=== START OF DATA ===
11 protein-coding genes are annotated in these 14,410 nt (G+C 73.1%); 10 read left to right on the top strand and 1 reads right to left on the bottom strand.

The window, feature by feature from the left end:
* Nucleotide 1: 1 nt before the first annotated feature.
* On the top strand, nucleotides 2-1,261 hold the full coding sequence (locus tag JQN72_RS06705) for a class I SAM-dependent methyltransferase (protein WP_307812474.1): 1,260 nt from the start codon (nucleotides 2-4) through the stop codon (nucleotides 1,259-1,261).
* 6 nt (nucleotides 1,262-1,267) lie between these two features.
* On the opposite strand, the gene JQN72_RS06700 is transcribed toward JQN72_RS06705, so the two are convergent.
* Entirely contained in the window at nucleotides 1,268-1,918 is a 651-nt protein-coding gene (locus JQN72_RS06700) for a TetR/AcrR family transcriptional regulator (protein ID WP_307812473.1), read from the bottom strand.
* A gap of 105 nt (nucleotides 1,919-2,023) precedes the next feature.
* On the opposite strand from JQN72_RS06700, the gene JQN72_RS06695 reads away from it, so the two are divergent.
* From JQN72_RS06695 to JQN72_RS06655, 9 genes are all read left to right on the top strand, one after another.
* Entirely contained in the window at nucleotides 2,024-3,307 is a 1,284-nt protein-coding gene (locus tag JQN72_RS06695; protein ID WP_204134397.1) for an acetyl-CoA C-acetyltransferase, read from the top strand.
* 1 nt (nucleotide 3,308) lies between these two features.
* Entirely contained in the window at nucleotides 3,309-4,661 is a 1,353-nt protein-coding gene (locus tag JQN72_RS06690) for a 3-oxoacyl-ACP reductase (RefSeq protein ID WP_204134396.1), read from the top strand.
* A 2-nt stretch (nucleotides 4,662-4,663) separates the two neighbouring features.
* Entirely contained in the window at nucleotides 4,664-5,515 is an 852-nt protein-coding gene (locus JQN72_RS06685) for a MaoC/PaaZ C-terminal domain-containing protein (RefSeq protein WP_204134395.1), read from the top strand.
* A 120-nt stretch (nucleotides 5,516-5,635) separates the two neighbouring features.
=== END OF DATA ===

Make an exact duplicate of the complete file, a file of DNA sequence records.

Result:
11 protein-coding genes are annotated in these 14,410 nt (G+C 73.1%); 10 read left to right on the top strand and 1 reads right to left on the bottom strand.

The window, feature by feature from the left end:
* Nucleotide 1: 1 nt before the first annotated feature.
* On the top strand, nucleotides 2-1,261 hold the full coding sequence (locus tag JQN72_RS06705) for a class I SAM-dependent methyltransferase (protein WP_307812474.1): 1,260 nt from the start codon (nucleotides 2-4) through the stop codon (nucleotides 1,259-1,261).
* 6 nt (nucleotides 1,262-1,267) lie between these two features.
* On the opposite strand, the gene JQN72_RS06700 is transcribed toward JQN72_RS06705, so the two are convergent.
* Entirely contained in the window at nucleotides 1,268-1,918 is a 651-nt protein-coding gene (locus JQN72_RS06700) for a TetR/AcrR family transcriptional regulator (protein ID WP_307812473.1), read from the bottom strand.
* A gap of 105 nt (nucleotides 1,919-2,023) precedes the next feature.
* On the opposite strand from JQN72_RS06700, the gene JQN72_RS06695 reads away from it, so the two are divergent.
* From JQN72_RS06695 to JQN72_RS06655, 9 genes are all read left to right on the top strand, one after another.
* Entirely contained in the window at nucleotides 2,024-3,307 is a 1,284-nt protein-coding gene (locus tag JQN72_RS06695; protein ID WP_204134397.1) for an acetyl-CoA C-acetyltransferase, read from the top strand.
* 1 nt (nucleotide 3,308) lies between these two features.
* Entirely contained in the window at nucleotides 3,309-4,661 is a 1,353-nt protein-coding gene (locus tag JQN72_RS06690) for a 3-oxoacyl-ACP reductase (RefSeq protein ID WP_204134396.1), read from the top strand.
* A 2-nt stretch (nucleotides 4,662-4,663) separates the two neighbouring features.
* Entirely contained in the window at nucleotides 4,664-5,515 is an 852-nt protein-coding gene (locus JQN72_RS06685) for a MaoC/PaaZ C-terminal domain-containing protein (RefSeq protein WP_204134395.1), read from the top strand.
* A 120-nt stretch (nucleotides 5,516-5,635) separates the two neighbouring features.